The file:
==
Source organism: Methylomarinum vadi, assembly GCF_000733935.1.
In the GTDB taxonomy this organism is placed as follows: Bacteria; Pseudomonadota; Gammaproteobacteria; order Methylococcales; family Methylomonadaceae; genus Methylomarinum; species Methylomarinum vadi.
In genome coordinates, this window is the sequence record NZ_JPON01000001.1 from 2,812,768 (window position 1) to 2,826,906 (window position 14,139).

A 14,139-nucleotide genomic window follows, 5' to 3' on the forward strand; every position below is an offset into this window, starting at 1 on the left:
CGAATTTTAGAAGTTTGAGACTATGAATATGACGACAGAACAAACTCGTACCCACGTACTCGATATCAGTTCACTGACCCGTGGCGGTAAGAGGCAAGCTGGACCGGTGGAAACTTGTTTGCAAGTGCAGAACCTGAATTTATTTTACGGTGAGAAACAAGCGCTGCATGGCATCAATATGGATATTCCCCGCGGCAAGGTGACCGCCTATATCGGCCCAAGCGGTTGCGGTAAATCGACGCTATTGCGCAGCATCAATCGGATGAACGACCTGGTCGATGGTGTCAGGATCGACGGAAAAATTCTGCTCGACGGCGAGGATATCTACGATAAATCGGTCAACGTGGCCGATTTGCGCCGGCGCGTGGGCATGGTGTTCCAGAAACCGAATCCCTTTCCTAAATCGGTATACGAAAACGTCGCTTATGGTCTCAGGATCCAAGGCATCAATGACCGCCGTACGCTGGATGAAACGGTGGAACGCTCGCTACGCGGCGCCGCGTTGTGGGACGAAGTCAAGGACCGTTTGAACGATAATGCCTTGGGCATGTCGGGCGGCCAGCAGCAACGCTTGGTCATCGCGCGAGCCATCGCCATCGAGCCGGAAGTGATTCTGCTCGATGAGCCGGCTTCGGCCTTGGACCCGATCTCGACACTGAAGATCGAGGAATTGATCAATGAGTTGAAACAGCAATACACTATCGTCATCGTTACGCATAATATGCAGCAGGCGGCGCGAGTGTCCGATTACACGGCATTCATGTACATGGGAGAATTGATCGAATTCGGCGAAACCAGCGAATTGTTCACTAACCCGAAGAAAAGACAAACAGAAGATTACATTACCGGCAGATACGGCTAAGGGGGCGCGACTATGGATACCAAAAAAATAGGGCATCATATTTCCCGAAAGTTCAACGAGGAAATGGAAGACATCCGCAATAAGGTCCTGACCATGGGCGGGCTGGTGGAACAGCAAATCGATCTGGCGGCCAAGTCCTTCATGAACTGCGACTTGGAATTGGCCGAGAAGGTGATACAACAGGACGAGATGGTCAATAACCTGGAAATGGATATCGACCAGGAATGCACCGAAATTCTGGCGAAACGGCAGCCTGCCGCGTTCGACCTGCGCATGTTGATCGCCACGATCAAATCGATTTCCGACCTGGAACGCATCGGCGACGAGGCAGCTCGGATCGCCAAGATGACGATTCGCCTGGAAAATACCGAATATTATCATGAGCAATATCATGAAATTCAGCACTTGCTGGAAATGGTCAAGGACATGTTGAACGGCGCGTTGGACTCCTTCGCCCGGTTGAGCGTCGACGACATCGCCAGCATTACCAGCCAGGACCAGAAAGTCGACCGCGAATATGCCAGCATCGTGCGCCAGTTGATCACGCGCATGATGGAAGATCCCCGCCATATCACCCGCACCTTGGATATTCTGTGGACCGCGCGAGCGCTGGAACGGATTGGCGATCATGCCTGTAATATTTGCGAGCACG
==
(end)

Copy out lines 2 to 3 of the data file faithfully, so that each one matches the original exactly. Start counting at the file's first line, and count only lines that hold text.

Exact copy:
In the GTDB taxonomy this organism is placed as follows: Bacteria; Pseudomonadota; Gammaproteobacteria; order Methylococcales; family Methylomonadaceae; genus Methylomarinum; species Methylomarinum vadi.
In genome coordinates, this window is the sequence record NZ_JPON01000001.1 from 2,812,768 (window position 1) to 2,826,906 (window position 14,139).